John McCarron: All future candidates for political office in large cities – not just Adams – can take a lesson from Johnson’s win over Vallas in Chicago. One reminder is that a new, college-educated generation of young urban voters is eager to take a flier on a progressive, tax-the-rich, share-the-wealth agenda. Johnson’s near-sweep of affluent North Side lakefront precincts (think Wrigleyville) was the critical difference in this election. Woke and oh-so-politically-correct young professionals embrace the hip urban lifestyle and (until their children reach school-age) should be courted as a key swing vote in urban elections that otherwise tend to divide along racial and ethnic lines.
What, if any, lessons should Adams take away from Chicago’s election ahead of 2025?
Terrance Woodbury: Johnson’s campaign pledged to “Invest in People” to tackle the root causes of crime, which are poverty and lack of opportunity. In my firm’s polling, we see this framework performs well in cities. In Atlanta, 72% of likely voters preferred economic programs over tougher criminal penalties to address crime. Those ideals can also resonate among a broader audience. We found that 62% of American adults preferred non-police responders and social services as opposed to maximizing police budgets. And Johnson didn’t just win New Hyde Park white liberals. Johnson’s margins came from his landslides in the 16 majority-Black wards. Communities plagued by violence believe in Brandon Johnson’s message. This progressive reform platform can work in Midtown and in Harlem.
Heather James: Mayors' campaign plans and political leadership are influenced by the significance attached to race and ethnicity. Adams can't attribute his victory to Black voters alone, but he did well with this important group. Lightfoot was the first Black woman and openly gay person to lead Chicago. A Black man will take her place. His team already knows it, but if there's a lesson for the Adams campaign, it's that the strongest primary challenge will come from the Black community in the outer boroughs.
John McCarron: Another lesson from Chicago is that turnout remains disappointingly low among Hispanics, a likely product of a large underage population, uncertain citizenship status and, among elders, a sense of political futility carried here from their countries of origin. Labor-intensive door-to-door voter registration drives are likely the only remedy, not more 30-second TV spots.
Lupe Todd-Medina: Because of fearmongering during the last election cycle, many residents – particularly in neighborhoods on Long Island – believed that New York City’s crime numbers had spiked like Chicago. New York City’s crime numbers are nowhere near Chicago’s numbers. Mayor Adams has rightly stopped visiting crime scenes nightly. That was not helpful as it was dictating the narrative on the evening news and shaping a perception of the city that just is not true. We are still one of the safest big cities in the nation. Let’s lead with that.
Rachel Noerdlinger: Coalitions matter. But I fully believe Mayor Adams already knows that. I think as he continues to push issues – whether it’s mental health, public safety, or education – those coalitions will remain vital.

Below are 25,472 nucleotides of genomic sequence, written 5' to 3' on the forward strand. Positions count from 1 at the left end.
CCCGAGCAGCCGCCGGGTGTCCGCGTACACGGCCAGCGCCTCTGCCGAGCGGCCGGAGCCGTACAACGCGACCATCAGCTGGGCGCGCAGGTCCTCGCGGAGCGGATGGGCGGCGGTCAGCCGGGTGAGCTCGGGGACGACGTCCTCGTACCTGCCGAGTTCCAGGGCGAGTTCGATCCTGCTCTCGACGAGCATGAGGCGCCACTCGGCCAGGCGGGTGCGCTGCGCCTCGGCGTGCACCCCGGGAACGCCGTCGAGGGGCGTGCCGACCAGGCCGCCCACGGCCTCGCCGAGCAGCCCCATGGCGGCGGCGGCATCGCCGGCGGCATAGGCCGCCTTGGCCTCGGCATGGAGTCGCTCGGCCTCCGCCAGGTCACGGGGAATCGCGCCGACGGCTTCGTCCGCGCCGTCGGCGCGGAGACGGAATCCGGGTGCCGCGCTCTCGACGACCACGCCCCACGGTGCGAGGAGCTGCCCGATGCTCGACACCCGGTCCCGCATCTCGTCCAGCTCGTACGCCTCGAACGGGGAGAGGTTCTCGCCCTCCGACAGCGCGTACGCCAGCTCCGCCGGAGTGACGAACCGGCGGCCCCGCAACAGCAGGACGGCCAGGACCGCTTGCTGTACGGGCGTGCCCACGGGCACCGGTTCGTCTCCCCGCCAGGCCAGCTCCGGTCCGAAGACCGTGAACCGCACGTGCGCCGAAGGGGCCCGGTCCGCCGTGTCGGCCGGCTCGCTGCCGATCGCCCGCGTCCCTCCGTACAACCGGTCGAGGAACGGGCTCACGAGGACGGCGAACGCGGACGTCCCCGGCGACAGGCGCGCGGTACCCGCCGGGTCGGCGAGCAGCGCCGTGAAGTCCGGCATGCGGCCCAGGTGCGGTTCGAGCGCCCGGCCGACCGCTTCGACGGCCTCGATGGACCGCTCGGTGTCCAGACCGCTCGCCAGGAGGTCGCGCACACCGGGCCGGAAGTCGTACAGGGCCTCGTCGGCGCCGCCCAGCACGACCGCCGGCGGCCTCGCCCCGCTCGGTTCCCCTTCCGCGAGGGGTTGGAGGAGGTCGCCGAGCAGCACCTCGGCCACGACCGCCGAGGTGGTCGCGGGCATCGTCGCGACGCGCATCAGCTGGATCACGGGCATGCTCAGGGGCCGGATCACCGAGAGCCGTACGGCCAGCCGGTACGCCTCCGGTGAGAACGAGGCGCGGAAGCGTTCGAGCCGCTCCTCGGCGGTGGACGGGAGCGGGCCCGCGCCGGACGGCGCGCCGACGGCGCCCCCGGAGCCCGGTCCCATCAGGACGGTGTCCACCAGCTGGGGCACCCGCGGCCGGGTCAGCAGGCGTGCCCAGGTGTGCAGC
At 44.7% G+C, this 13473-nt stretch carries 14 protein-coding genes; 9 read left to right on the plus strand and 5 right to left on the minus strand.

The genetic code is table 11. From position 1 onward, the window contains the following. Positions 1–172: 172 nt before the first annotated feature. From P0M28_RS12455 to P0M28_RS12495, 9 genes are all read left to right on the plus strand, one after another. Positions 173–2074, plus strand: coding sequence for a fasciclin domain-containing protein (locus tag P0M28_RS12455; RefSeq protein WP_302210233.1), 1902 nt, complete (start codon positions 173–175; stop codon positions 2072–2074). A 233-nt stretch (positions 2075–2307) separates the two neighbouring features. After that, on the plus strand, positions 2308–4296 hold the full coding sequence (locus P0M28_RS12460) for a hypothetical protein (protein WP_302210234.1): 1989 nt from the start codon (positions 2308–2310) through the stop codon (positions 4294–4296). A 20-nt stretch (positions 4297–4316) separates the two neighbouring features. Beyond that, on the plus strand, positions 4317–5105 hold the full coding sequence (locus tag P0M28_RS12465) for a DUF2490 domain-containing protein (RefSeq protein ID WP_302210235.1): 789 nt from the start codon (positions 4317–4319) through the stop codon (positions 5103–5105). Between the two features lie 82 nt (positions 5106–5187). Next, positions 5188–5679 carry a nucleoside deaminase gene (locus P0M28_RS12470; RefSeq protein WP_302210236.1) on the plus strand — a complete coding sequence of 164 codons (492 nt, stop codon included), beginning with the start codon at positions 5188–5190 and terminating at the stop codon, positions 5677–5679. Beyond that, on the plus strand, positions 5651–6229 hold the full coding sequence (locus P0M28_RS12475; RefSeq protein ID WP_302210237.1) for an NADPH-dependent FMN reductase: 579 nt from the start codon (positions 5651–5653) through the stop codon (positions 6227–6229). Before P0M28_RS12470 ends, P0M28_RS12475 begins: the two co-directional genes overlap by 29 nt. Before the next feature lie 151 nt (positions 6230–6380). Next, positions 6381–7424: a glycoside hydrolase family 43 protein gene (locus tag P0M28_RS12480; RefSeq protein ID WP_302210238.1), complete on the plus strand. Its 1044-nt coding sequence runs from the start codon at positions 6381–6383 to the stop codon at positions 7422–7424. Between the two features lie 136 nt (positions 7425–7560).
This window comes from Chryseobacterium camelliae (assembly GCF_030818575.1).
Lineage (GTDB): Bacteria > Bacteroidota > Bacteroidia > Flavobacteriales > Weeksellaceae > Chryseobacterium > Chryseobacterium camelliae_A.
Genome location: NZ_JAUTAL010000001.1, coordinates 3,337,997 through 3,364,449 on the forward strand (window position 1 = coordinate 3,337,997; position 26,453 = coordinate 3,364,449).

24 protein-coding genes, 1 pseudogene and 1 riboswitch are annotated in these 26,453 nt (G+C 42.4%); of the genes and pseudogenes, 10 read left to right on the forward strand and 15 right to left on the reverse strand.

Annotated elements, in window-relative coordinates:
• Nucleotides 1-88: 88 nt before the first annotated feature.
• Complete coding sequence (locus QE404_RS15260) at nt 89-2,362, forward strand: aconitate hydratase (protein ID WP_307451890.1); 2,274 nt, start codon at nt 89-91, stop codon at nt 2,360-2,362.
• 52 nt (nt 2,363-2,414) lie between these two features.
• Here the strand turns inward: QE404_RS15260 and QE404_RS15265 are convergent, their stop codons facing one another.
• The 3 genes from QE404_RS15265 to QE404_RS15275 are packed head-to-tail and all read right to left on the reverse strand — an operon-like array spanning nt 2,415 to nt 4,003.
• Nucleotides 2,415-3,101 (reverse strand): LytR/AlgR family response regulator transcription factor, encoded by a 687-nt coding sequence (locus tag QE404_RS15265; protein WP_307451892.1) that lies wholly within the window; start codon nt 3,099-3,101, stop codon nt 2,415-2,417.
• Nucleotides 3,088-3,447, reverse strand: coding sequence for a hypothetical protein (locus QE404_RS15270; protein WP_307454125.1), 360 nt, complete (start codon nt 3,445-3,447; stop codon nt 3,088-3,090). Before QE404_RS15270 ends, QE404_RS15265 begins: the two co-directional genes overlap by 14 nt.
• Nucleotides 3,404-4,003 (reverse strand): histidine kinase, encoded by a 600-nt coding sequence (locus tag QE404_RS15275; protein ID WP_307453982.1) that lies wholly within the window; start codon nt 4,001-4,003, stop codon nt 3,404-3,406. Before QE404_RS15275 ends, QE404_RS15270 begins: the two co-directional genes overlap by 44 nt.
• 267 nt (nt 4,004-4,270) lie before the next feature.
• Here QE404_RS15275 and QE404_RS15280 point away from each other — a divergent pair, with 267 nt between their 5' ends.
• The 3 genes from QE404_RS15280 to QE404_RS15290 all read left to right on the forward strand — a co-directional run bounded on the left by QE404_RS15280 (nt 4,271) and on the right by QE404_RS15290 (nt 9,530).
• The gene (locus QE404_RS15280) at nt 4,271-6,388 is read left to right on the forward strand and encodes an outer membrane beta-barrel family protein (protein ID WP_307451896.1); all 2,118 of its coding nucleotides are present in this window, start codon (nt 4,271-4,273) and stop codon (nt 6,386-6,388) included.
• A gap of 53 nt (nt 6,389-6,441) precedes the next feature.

Is Adams delivering on the promise that he won over many voters with in 2021: tackling crime in New York City?
Lupe Todd-Medina: The jury is still out. If crime is still a major challenge a year from now, then he will probably face more serious challengers. However, I’m not sure you can beat him from the left. In Black communities like Central Brooklyn and Southeast Queens, Mayor Adams has a wealth of support. He also just inked a contract with the police union – something other mayors were unable to accomplish. This will help him with the Democratic right. He also teamed up with Gov. Kathy Hochul to put more police in the subways which has shown results. If that isn’t enough, he is the incumbent.
John McCarron: Crime was the number one issue in Chicago, especially as an epidemic of carjackings and sidewalk muggings has moved into more affluent neighborhoods, all magnified by the near ubiquity of video cameras, whether mounted in store ceilings or on police officers’ vests. “If it bleeds, it leads” remains the unspoken mantra of local newscasts. What’s surprising is that Johnson’s softer approach (eg: pair social workers with cops) competed so well with Vallas’ more traditional law-and-order approaches (eg: hire more cops). Neither candidate broached the forbidden topic of personal or familial responsibility for anti-social behavior – a woefully missed opportunity, in my opinion.
Heather James: There's a lot of space between now and 2025. Adams can win, lose, and win voters back again before the general public even starts thinking about his reelection bid. Certainly, Adams will face criticism from the left and the right regarding his tough on crime policies – just as Lightfoot did. The difference is that this rhetoric won't be as damaging to Adams. Crime is a gendered issue. Female big city mayors are rare, voters are more accustomed to men running the show on the executive side, and surveys still show that men are perceived as tougher and more competent on crime. Lightfoot was accused of poor management of crime and COVID-19 and was more susceptible to challenges from the progressive wing as well as the conservative side.
Terrance Woodbury: Republicans’ tough-on-crime messaging hit Democrats particularly hard downstate in 2022, in part because Democrats don’t have great trust on this issue. It’s why Lee Zeldin made huge inroads in Asian communities like Sunset Park, Brooklyn, building on Curtis Silwa’s advances in the 2021 mayoral race. Adams must stop the bleeding here by offering progressive policy solutions that legitimately contrast with the GOP’s platform. He has plenty of options. He could increase funding for peer mediators to reach New York’s youth. He could further fund mental services and drug addiction treatment to head off crimes of desperation.
Rachel Noerdlinger: Judging a player in the middle of a game is tough. We don’t rank folks based on the score in the second quarter – only once the clock is up. Mayor Adams has taken steps already to tackle crime. He’s talking about how we should confront it, instead of whether or not we should. The mayor believes we can have both safe Black and brown communities that don’t come at the expense of accountability. Let’s not forget that public safety in New York is a multifaceted issue. There are five district attorneys in New York City, each with their own policies. Albany is the ultimate arbiter of many of our laws. So when you take all of that into consideration, I think Black and brown voters see and appreciate the work Mayor Adams is putting in to lower crime rates in their communities.